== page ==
Smirking St. Louis County Prosecuting Attorney Robert McCulloch took his robes off long enough on Monday to announce to the world that the killer of Mike Brown would face no criminal charges. In lieu of the usual grand jury process wherein the prosecutor says it wants an indictment and then the grand jury automatically gives it to them, McCulloch clearly did everything he could to make sure officer Darren Wilson would never face a trial. In the wake of such transparent rigging, Ferguson quite naturally exploded into fiery riots.

The media reaction to the rioting has thus far been uniformly ridiculous. As much as we all love AutoZone and Doritos, hysterically sobbing at the sight of the former being burned and the latter being looted is a tad over the top. A clip of bullets was unloaded into an unarmed black boy and then his killer was ushered through some sort of cop-loving kangaroo court, after all. Some charred car refreshers are hardly something to get worked up about in moments like these.

Even coverage that didn't exhibit Don Lemon levels of absurdity still endlessly bleated on about how the riots are obviously regrettable. Big time news outlets that generally abstain from telling you directly what to think have decided to make an exception for the rioting. They have discarded their usual straight face of objectivity to tell you that riots are definitely bad and that all right-thinking people should definitely be against them.

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But is this really so? There is, of course, the historical case to be made for rioting: the past is replete with examples where rioting gets the goods. But there is also, I'd submit, an even more straightforward case for rioting: at the right levels, rioting is economically efficient.

One need look no further than famous economist and Nobel laureate Gary Becker to see how this is true. According to Becker, punishing bad behavior increases the costs of engaging in such behavior and thereby reduces the amount of it. This is the underlying theory of most criminal justice schemes. Rioting that occurs in response to gross police misconduct and criminal system abuses imposes costs on doing those things. It signals to police authorities that they risk this sort of destructive mayhem if they continue on like this. All else equal, this should reduce the amount of police misconduct as criminal justice authorities take precautions to prevent the next Ferguson.

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To be sure, burning down AutoZones is not an optimal way to impose costs on state authorities. It would be, as some interviewed Ferguson residents noted, far more effective to target police equipment or other property nearer to criminal justice authorities. But these targets are often difficult and risky to reach, unlike local business interests. Since state authorities are always and everywhere most concerned about capital and business interests, threatening to impose costs on them via rioting should have a similar impact on police incentives.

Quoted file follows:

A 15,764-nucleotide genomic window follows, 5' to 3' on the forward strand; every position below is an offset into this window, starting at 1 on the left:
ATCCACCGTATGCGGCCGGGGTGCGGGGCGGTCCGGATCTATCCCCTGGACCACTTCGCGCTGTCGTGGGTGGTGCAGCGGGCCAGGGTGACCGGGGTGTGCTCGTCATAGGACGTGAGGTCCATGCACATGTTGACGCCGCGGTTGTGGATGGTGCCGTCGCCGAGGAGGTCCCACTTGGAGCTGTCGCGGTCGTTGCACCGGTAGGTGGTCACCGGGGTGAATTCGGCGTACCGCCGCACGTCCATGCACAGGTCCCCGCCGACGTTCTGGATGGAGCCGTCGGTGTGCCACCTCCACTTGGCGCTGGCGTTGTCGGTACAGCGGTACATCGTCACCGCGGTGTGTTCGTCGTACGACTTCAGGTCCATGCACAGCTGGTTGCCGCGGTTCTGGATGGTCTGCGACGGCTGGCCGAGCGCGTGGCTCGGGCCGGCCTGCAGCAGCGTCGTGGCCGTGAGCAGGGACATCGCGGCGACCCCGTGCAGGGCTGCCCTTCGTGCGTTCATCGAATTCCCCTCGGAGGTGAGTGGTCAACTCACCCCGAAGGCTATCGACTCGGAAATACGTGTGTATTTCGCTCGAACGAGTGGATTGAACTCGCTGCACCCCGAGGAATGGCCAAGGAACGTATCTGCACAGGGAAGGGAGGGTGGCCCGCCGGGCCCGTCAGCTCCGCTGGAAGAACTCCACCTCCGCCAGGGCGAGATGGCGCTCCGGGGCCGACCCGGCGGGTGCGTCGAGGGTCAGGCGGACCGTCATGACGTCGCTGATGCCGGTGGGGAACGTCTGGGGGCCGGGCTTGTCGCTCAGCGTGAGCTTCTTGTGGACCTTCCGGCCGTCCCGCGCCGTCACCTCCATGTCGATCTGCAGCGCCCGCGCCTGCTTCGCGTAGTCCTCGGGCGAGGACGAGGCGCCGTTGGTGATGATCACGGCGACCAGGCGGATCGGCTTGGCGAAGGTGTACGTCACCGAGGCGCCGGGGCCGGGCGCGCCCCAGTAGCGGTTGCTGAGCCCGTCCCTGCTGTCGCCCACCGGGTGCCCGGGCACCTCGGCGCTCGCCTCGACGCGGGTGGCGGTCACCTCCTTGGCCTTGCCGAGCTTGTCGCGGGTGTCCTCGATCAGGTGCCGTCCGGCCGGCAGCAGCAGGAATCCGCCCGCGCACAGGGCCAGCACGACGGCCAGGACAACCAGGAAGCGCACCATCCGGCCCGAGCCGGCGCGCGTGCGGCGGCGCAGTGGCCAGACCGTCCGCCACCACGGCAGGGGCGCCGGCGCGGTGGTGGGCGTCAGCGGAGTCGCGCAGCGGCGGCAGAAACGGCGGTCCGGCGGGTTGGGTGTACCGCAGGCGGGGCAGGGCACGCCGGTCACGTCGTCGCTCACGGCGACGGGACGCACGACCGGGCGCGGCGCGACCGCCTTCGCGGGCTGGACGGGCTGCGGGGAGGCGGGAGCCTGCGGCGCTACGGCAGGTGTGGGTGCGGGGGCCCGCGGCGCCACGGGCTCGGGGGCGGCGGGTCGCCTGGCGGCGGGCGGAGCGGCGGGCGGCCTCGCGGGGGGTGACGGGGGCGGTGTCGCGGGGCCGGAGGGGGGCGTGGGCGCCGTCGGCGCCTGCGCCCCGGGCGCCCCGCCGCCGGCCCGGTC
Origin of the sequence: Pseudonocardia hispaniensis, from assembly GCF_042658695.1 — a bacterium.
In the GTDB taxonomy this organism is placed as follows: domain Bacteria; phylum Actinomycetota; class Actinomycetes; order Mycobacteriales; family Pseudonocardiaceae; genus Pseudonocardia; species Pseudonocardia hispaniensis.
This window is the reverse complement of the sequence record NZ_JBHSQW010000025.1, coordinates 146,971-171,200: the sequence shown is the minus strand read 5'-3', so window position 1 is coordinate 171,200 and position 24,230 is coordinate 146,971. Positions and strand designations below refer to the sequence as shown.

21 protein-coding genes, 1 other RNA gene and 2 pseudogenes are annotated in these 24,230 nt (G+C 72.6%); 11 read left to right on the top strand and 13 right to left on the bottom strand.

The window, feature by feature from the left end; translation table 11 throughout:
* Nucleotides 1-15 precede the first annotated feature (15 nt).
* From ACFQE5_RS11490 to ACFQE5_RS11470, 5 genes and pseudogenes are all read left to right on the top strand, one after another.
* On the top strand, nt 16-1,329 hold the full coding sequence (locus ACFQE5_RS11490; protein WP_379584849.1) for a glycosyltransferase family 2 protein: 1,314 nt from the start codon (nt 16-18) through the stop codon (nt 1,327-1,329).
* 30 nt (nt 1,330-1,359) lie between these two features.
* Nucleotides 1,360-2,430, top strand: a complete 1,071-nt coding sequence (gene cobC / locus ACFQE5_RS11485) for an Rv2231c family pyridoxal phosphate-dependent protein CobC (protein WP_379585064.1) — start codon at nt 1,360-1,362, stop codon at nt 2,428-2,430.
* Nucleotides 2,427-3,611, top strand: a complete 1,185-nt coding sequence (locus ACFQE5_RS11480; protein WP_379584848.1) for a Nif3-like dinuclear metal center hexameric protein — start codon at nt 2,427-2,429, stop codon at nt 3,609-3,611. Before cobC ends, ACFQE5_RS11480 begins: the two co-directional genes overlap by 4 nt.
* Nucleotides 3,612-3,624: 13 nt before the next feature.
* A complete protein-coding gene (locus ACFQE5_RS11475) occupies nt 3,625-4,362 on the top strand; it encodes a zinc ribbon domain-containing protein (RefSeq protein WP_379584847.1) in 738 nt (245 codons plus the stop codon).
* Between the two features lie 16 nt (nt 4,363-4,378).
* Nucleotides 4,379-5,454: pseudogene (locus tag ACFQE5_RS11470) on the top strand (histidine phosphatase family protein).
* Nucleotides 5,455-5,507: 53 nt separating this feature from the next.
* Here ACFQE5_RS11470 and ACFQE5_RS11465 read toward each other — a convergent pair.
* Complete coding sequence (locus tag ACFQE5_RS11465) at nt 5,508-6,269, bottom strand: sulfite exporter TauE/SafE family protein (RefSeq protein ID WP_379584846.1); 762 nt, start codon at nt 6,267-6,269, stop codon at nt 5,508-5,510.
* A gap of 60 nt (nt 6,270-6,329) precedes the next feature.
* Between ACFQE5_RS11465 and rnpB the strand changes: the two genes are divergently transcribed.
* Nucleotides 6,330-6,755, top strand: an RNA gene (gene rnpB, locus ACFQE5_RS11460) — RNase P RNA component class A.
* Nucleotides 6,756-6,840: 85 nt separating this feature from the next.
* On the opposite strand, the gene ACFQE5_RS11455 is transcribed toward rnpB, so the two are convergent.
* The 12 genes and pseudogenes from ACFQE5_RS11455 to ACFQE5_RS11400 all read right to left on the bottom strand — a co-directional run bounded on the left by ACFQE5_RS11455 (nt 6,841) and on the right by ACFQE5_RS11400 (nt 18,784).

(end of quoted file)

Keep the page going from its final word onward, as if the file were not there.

Although rioting, through its imposition of costs, can theoretically deliver huge benefits by dissuading bad behavior, that doesn't mean it makes sense to riot all the time and at any level of intensity. Just like enforcing and imposing criminal sanctions is costly, sanctioning via rioting is costly. Economic wealth is destroyed and economic activity is temporarily interrupted. For rioting to be economically efficient, it has to be the case that the costs of rioting (measured in terms of how much stuff is destroyed) are lower than the benefits of curbing bad police behavior.

Conducting such a cost-benefit analysis on the Ferguson riots, though necessarily speculative, is not impossible. It's estimated that white officers kill black suspects 96 times a year. Cost-benefit analyses conducted by safety regulators peg the value of a human life at $9.2 million. This means the economic cost of white cops killing blacks is around $883 million per year. If the jolt caused by Ferguson's rioting can chill police authorities and cause adjustments that save just 3 black lives per year, that's an economic savings of $27.6 million. It's hard to tell now how much damage rioting in Ferguson has caused, but I'd doubt it's anywhere near that figure.

Of course, chilling police authorities has other impacts beyond saved lives. If we can scare police departments away from being so needlessly aggressive towards blacks, we can reduce incarceration, which commands enormous amounts of economic resources. And that is not even to mention the hedonic value that blacks, and people of color more generally, would get out of not being constantly in fear of police oppression. That value is hard to quantify, but surely sums up to a rather enormous economic loss.

Thus far, the rioting question has been focused on whether it's good or bad, as if those are the only two answers. From an economic perspective, surely the question is whether the level of rioting is optimal: Do the potential benefits of Ferguson rioting as a police sanctioning tool outweigh its immediate wealth destruction? I suspect it does and, in fact, that the current rioting level is likely economically suboptimal.

Matt Bruenig writes about poverty, inequality, and economic justice at Demos. He is a Texas native and graduate of the University of Oklahoma.